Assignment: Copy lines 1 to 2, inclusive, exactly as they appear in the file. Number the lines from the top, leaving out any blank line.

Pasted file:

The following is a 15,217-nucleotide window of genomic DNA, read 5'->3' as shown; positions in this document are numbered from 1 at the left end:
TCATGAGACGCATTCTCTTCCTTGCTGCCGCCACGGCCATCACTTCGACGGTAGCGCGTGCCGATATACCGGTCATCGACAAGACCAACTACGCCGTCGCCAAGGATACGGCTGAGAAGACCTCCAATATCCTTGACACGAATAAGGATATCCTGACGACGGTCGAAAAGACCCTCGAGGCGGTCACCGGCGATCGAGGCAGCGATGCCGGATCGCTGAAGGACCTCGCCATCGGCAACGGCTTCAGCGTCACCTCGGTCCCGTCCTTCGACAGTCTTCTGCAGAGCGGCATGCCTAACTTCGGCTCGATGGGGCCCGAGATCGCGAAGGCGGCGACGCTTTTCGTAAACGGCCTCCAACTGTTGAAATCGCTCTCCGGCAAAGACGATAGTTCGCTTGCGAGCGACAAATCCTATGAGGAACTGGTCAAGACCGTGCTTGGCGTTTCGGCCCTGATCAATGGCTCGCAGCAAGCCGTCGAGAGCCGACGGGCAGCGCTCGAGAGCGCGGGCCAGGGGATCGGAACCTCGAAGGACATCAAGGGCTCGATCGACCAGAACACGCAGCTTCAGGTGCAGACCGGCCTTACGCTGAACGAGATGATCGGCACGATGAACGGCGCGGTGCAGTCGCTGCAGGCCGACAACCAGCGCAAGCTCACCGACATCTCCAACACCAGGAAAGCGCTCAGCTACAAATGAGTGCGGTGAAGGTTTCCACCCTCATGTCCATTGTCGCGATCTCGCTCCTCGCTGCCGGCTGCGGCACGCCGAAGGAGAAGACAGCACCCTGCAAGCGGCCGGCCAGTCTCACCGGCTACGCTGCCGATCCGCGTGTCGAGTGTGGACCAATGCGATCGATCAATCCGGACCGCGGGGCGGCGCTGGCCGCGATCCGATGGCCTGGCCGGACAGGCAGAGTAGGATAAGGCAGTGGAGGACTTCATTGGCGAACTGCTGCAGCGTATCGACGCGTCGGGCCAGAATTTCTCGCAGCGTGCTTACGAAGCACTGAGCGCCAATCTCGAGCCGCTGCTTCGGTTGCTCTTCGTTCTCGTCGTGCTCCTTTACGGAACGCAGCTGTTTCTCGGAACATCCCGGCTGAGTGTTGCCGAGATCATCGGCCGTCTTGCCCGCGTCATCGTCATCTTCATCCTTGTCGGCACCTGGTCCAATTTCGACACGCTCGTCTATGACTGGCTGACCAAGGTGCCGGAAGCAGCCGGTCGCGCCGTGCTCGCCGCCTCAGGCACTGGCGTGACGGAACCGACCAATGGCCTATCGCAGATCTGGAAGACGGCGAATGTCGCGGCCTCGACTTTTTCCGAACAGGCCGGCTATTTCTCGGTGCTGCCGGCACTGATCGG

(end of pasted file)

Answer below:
The following is a 15,217-nucleotide window of genomic DNA, read 5'->3' as shown; positions in this document are numbered from 1 at the left end:
TCATGAGACGCATTCTCTTCCTTGCTGCCGCCACGGCCATCACTTCGACGGTAGCGCGTGCCGATATACCGGTCATCGACAAGACCAACTACGCCGTCGCCAAGGATACGGCTGAGAAGACCTCCAATATCCTTGACACGAATAAGGATATCCTGACGACGGTCGAAAAGACCCTCGAGGCGGTCACCGGCGATCGAGGCAGCGATGCCGGATCGCTGAAGGACCTCGCCATCGGCAACGGCTTCAGCGTCACCTCGGTCCCGTCCTTCGACAGTCTTCTGCAGAGCGGCATGCCTAACTTCGGCTCGATGGGGCCCGAGATCGCGAAGGCGGCGACGCTTTTCGTAAACGGCCTCCAACTGTTGAAATCGCTCTCCGGCAAAGACGATAGTTCGCTTGCGAGCGACAAATCCTATGAGGAACTGGTCAAGACCGTGCTTGGCGTTTCGGCCCTGATCAATGGCTCGCAGCAAGCCGTCGAGAGCCGACGGGCAGCGCTCGAGAGCGCGGGCCAGGGGATCGGAACCTCGAAGGACATCAAGGGCTCGATCGACCAGAACACGCAGCTTCAGGTGCAGACCGGCCTTACGCTGAACGAGATGATCGGCACGATGAACGGCGCGGTGCAGTCGCTGCAGGCCGACAACCAGCGCAAGCTCACCGACATCTCCAACACCAGGAAAGCGCTCAGCTACAAATGAGTGCGGTGAAGGTTTCCACCCTCATGTCCATTGTCGCGATCTCGCTCCTCGCTGCCGGCTGCGGCACGCCGAAGGAGAAGACAGCACCCTGCAAGCGGCCGGCCAGTCTCACCGGCTACGCTGCCGATCCGCGTGTCGAGTGTGGACCAATGCGATCGATCAATCCGGACCGCGGGGCGGCGCTGGCCGCGATCCGATGGCCTGGCCGGACAGGCAGAGTAGGATAAGGCAGTGGAGGACTTCATTGGCGAACTGCTGCAGCGTATCGACGCGTCGGGCCAGAATTTCTCGCAGCGTGCTTACGAAGCACTGAGCGCCAATCTCGAGCCGCTGCTTCGGTTGCTCTTCGTTCTCGTCGTGCTCCTTTACGGAACGCAGCTGTTTCTCGGAACATCCCGGCTGAGTGTTGCCGAGATCATCGGCCGTCTTGCCCGCGTCATCGTCATCTTCATCCTTGTCGGCACCTGGTCCAATTTCGACACGCTCGTCTATGACTGGCTGACCAAGGTGCCGGAAGCAGCCGGTCGCGCCGTGCTCGCCGCCTCAGGCACTGGCGTGACGGAACCGACCAATGGCCTATCGCAGATCTGGAAGACGGCGAATGTCGCGGCCTCGACTTTTTCCGAACAGGCCGGCTATTTCTCGGTGCTGCCGGCACTGATCGG